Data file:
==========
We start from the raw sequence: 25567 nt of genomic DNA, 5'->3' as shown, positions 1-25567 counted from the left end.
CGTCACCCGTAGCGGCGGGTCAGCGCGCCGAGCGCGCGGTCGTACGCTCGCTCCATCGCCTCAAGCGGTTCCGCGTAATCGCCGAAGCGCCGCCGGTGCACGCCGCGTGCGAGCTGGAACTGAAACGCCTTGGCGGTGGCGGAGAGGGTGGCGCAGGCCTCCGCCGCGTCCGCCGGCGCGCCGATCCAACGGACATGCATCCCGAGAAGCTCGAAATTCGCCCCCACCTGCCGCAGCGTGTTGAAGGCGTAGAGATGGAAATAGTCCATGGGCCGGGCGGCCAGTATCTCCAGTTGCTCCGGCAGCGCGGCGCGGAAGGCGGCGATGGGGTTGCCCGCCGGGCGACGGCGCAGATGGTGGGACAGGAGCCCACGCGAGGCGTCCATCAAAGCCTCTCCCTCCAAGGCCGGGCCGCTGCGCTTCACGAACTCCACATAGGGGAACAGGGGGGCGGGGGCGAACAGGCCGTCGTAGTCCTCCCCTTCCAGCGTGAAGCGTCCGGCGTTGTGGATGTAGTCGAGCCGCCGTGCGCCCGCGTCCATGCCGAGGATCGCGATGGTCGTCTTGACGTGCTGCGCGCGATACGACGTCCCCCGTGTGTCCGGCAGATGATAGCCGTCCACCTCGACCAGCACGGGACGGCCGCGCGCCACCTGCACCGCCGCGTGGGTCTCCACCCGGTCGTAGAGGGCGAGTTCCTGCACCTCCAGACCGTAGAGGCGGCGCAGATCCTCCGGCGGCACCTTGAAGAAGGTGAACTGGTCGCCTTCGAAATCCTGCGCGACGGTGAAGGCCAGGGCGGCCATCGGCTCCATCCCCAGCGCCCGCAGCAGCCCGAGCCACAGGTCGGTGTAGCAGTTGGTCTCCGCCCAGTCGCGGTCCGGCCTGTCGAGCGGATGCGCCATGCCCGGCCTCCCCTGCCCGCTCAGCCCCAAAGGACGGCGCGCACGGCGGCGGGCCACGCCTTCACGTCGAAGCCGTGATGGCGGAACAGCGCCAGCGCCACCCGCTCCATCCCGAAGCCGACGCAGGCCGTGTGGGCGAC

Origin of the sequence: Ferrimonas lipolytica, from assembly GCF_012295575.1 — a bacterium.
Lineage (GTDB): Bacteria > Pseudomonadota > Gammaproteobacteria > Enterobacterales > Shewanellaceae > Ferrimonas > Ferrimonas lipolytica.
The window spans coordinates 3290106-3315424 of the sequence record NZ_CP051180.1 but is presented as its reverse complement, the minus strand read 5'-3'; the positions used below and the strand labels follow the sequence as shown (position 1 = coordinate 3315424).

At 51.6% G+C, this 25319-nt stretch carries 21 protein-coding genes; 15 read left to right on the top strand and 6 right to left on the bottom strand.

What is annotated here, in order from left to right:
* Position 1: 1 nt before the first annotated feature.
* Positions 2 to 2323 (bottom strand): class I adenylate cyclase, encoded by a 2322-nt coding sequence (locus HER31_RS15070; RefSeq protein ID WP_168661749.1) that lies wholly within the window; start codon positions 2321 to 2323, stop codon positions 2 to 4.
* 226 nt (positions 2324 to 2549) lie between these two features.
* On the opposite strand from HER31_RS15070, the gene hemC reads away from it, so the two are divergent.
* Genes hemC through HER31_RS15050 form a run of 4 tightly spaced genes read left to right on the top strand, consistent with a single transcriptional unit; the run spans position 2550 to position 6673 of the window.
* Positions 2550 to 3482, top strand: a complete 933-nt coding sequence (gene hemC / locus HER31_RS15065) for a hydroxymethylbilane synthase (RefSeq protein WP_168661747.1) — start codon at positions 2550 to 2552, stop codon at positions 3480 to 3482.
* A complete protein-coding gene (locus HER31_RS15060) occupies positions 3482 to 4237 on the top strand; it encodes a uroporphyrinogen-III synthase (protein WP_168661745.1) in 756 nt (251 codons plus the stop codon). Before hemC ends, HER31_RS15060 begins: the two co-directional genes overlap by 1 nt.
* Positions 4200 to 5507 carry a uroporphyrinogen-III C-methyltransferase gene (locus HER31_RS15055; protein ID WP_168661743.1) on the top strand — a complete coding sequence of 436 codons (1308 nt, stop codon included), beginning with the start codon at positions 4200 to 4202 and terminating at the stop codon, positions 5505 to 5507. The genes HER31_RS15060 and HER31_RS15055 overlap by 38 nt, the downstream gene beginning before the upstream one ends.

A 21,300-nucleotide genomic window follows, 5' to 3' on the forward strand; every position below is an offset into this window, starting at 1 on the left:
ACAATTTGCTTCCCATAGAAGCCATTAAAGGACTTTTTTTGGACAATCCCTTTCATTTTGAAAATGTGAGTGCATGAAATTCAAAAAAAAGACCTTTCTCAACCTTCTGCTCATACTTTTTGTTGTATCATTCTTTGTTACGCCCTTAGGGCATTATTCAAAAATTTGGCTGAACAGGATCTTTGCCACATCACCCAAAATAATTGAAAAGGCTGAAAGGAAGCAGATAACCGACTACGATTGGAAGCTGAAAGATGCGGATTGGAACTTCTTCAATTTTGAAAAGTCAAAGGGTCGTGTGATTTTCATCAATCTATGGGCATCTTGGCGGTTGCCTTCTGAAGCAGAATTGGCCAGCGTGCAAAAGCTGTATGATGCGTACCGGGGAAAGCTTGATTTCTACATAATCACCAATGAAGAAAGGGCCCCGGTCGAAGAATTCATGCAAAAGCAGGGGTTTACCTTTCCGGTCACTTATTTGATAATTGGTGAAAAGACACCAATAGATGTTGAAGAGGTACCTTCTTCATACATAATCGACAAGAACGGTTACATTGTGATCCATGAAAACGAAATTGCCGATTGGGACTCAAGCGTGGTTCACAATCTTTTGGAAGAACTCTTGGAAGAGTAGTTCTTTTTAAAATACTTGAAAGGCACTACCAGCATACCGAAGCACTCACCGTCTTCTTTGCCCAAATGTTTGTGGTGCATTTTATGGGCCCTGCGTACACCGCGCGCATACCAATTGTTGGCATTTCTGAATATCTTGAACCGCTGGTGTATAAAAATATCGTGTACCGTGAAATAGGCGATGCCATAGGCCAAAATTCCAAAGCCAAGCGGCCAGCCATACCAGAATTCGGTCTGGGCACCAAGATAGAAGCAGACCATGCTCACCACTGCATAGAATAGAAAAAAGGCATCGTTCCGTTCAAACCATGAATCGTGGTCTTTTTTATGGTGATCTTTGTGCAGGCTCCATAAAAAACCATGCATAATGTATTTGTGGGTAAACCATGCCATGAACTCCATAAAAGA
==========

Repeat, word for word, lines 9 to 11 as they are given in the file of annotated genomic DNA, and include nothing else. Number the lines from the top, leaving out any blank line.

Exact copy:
* Positions 2 to 2323 (bottom strand): class I adenylate cyclase, encoded by a 2322-nt coding sequence (locus HER31_RS15070; RefSeq protein ID WP_168661749.1) that lies wholly within the window; start codon positions 2321 to 2323, stop codon positions 2 to 4.
* 226 nt (positions 2324 to 2549) lie between these two features.
* On the opposite strand from HER31_RS15070, the gene hemC reads away from it, so the two are divergent.